Paradoxa publishes articles on genre literature: science fiction, horror, mysteries, children's literature, romance, comic studies, the fantastic, best sellers, the occult, westerns, oral literature, and more.


Gathering emerging and established scholars, as well as distinguished Latin American writers, “Speculative Fiction in Latin America” (Paradoxa no. 30) provides the widest and most diverse group of reflections to date on its subject, by expanding traditional perspectives on science fiction into the larger world of speculative fiction. Engaging with contemporary approaches related to climate change and the Anthropocene, disability and illness, the material and the digital, this collection contributes to the understanding of speculative fiction in Latin America and globally through a combination of sophisticated theoretical engagements and exciting creative work. – Ignacio M. Sánchez Prado. Washington University in St Louis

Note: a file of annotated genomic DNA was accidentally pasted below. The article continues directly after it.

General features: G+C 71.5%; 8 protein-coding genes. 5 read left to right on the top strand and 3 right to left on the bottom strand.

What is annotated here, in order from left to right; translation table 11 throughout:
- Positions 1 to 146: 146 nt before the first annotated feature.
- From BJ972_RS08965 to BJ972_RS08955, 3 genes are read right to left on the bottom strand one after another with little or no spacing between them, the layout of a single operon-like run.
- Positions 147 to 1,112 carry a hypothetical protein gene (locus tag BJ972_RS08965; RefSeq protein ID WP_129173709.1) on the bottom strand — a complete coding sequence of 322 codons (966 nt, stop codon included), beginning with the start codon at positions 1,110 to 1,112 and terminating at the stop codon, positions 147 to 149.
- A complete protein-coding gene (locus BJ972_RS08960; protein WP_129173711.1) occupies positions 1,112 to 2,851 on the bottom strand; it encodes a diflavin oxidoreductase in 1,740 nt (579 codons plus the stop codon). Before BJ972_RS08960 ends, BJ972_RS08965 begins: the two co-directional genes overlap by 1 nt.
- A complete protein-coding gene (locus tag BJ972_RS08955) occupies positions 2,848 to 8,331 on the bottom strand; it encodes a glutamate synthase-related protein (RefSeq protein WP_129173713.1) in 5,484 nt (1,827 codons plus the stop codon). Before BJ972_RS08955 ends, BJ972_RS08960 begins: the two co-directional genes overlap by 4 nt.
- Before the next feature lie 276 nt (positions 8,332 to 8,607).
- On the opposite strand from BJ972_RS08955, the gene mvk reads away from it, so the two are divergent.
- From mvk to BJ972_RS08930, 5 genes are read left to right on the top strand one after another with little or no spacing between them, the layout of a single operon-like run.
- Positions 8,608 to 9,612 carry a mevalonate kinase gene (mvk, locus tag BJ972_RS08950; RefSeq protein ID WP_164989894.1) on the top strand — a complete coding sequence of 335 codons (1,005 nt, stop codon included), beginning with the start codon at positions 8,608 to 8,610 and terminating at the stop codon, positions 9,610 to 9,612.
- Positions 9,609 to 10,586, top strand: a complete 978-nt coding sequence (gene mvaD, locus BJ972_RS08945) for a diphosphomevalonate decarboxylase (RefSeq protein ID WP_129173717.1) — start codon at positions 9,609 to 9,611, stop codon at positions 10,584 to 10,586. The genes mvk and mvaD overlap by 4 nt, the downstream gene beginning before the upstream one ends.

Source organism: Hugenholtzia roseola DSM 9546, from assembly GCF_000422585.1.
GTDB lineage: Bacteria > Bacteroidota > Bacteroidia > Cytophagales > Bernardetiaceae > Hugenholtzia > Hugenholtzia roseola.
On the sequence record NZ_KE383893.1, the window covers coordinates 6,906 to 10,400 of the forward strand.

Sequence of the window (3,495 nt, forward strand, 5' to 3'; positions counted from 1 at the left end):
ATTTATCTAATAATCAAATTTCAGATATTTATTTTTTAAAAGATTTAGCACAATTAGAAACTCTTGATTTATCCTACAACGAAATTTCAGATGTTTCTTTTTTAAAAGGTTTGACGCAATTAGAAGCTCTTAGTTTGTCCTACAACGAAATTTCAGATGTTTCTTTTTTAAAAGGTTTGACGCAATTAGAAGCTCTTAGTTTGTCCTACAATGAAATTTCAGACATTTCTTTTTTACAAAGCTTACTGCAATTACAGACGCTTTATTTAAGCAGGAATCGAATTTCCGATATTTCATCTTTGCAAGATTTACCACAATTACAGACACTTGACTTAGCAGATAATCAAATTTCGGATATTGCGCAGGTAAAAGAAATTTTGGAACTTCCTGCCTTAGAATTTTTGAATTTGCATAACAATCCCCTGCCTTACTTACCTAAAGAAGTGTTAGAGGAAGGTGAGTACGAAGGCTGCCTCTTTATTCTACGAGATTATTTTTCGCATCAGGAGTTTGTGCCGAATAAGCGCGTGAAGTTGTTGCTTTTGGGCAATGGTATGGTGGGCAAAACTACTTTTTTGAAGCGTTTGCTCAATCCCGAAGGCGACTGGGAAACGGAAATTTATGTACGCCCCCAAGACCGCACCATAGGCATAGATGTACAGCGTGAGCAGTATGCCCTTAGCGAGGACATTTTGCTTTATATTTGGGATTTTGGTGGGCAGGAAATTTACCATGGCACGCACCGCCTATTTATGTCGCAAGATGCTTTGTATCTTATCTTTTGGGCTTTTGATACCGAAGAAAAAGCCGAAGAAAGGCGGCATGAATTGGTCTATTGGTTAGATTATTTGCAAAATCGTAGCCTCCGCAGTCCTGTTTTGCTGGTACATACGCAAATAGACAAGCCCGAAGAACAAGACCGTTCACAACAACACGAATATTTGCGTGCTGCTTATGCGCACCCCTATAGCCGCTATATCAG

As the editors note in their introduction to this provocative issue of Paradoxa, embracing the challenge of Latin American speculative fiction requires us to abandon all the “familiar landmarks” of our ways of thinking—about technology and progress, about embodiment and kinship, about connection and accountability across hemispheres, classes, ethnicities, and disciplines. An exciting combination of scholarly analysis and original fiction, this groundbreaking collection is a vital work.  – Sherryl Vint. University of California at Riverside

What is speculative fiction today? The attempt to take some of our most cherished conventions to their nightmarish conclusion, not in the future, but in a present that we fail to see. Based on that premise, this issue of Paradoxa shows, through the study of its genealogy, why speculative fiction is in its right a Latin American genre; because this is a place from which the consequences of our normality can be best seen. It also undertakes the challenge of displaying the ways in which our speculative fiction defies how we recount literary history, which is to say, how it threatens the order of things. – Yuri Herrera. Best translated book award for Signs Preceding the End of the World. Tulane University